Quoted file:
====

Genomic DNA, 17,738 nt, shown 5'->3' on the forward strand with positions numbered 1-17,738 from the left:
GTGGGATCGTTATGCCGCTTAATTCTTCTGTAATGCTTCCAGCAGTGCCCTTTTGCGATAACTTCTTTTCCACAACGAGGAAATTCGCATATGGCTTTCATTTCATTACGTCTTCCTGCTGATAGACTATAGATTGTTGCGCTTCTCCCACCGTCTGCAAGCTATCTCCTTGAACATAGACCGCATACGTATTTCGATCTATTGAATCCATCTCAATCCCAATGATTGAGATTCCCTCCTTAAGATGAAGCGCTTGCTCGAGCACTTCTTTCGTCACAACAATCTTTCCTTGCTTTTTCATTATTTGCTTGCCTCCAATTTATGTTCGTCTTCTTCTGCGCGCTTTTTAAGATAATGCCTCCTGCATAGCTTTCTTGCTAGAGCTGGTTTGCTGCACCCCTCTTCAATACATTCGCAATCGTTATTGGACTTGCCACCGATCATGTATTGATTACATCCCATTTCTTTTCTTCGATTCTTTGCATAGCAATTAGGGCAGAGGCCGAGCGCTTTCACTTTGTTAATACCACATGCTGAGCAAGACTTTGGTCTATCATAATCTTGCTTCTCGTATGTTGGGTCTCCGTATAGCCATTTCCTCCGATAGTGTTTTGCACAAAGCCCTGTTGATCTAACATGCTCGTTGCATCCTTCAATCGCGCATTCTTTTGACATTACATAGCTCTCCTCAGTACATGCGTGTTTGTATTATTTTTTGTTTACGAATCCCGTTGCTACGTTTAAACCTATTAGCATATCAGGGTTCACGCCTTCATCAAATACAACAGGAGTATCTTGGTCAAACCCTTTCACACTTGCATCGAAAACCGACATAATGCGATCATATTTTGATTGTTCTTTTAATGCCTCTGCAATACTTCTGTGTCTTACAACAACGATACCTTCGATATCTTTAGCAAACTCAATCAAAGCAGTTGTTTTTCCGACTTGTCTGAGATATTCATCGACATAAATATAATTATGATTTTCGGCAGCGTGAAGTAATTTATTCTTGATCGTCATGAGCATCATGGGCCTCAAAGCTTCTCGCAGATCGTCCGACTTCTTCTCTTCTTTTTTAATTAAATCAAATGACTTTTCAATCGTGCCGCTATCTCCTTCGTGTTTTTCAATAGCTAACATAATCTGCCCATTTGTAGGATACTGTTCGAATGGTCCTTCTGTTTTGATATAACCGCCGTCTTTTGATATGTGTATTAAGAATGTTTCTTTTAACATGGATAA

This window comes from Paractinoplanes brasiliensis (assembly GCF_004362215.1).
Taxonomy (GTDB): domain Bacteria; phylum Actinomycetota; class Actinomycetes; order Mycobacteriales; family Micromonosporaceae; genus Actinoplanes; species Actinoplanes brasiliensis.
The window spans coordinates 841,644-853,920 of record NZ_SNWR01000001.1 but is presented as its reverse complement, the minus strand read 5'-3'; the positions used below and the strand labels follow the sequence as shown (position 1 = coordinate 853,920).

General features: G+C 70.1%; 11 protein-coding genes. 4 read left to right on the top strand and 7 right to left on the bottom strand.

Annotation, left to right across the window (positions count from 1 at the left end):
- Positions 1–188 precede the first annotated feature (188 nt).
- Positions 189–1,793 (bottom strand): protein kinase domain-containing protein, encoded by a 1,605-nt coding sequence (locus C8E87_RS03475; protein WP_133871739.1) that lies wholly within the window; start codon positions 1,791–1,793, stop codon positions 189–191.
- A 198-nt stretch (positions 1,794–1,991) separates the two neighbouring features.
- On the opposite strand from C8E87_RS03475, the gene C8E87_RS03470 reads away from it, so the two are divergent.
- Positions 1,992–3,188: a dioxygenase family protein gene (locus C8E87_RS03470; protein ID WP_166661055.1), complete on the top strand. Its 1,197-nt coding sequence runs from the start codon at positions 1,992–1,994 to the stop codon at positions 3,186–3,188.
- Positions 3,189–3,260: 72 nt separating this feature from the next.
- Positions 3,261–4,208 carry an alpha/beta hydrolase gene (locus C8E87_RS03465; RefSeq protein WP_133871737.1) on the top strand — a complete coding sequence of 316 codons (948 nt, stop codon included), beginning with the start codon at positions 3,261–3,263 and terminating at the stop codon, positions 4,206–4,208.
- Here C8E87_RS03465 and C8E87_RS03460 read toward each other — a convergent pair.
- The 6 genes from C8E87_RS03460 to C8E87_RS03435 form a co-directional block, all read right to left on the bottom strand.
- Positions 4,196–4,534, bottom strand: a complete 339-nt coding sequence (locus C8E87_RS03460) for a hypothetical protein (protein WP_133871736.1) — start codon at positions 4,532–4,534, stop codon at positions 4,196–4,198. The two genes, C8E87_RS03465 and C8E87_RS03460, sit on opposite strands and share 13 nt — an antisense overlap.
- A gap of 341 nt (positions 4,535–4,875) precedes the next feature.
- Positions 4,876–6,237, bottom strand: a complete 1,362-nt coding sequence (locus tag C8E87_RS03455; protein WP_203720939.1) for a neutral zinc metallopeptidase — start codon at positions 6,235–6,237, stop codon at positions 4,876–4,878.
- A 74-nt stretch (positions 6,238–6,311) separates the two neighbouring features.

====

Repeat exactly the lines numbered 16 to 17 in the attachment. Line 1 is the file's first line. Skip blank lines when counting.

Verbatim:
- The 6 genes from C8E87_RS03460 to C8E87_RS03435 form a co-directional block, all read right to left on the bottom strand.
- Positions 4,196–4,534, bottom strand: a complete 339-nt coding sequence (locus C8E87_RS03460) for a hypothetical protein (protein WP_133871736.1) — start codon at positions 4,532–4,534, stop codon at positions 4,196–4,198. The two genes, C8E87_RS03465 and C8E87_RS03460, sit on opposite strands and share 13 nt — an antisense overlap.